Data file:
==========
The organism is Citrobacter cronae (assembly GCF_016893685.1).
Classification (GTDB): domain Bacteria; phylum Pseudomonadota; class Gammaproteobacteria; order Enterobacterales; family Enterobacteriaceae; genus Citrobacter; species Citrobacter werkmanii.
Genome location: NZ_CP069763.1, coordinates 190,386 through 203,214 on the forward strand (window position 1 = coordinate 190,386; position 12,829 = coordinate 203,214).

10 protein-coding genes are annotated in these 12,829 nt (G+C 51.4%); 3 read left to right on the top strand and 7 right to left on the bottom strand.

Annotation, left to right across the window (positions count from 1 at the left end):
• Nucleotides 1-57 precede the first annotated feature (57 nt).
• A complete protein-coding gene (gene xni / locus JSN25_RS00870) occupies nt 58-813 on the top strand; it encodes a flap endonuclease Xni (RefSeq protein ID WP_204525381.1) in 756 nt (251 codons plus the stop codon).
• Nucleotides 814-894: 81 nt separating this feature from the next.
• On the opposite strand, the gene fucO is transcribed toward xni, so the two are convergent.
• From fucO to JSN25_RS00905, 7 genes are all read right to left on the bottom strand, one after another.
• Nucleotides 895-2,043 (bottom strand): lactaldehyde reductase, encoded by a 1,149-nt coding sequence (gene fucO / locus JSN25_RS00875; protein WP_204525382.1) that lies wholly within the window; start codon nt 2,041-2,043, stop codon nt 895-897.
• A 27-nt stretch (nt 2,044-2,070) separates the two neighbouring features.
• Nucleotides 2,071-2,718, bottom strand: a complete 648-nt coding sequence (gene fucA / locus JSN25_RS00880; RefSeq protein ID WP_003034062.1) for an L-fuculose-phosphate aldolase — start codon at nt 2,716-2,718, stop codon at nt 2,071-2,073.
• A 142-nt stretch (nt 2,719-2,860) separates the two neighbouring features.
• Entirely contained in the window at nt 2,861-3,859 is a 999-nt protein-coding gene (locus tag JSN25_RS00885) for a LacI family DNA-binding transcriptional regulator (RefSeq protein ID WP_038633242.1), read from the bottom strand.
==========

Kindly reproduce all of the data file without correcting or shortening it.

The organism is Citrobacter cronae (assembly GCF_016893685.1).
Classification (GTDB): domain Bacteria; phylum Pseudomonadota; class Gammaproteobacteria; order Enterobacterales; family Enterobacteriaceae; genus Citrobacter; species Citrobacter werkmanii.
Genome location: NZ_CP069763.1, coordinates 190,386 through 203,214 on the forward strand (window position 1 = coordinate 190,386; position 12,829 = coordinate 203,214).

10 protein-coding genes are annotated in these 12,829 nt (G+C 51.4%); 3 read left to right on the top strand and 7 right to left on the bottom strand.

Annotation, left to right across the window (positions count from 1 at the left end):
• Nucleotides 1-57 precede the first annotated feature (57 nt).
• A complete protein-coding gene (gene xni / locus JSN25_RS00870) occupies nt 58-813 on the top strand; it encodes a flap endonuclease Xni (RefSeq protein ID WP_204525381.1) in 756 nt (251 codons plus the stop codon).
• Nucleotides 814-894: 81 nt separating this feature from the next.
• On the opposite strand, the gene fucO is transcribed toward xni, so the two are convergent.
• From fucO to JSN25_RS00905, 7 genes are all read right to left on the bottom strand, one after another.
• Nucleotides 895-2,043 (bottom strand): lactaldehyde reductase, encoded by a 1,149-nt coding sequence (gene fucO / locus JSN25_RS00875; protein WP_204525382.1) that lies wholly within the window; start codon nt 2,041-2,043, stop codon nt 895-897.
• A 27-nt stretch (nt 2,044-2,070) separates the two neighbouring features.
• Nucleotides 2,071-2,718, bottom strand: a complete 648-nt coding sequence (gene fucA / locus JSN25_RS00880; RefSeq protein ID WP_003034062.1) for an L-fuculose-phosphate aldolase — start codon at nt 2,716-2,718, stop codon at nt 2,071-2,073.
• A 142-nt stretch (nt 2,719-2,860) separates the two neighbouring features.
• Entirely contained in the window at nt 2,861-3,859 is a 999-nt protein-coding gene (locus tag JSN25_RS00885) for a LacI family DNA-binding transcriptional regulator (RefSeq protein ID WP_038633242.1), read from the bottom strand.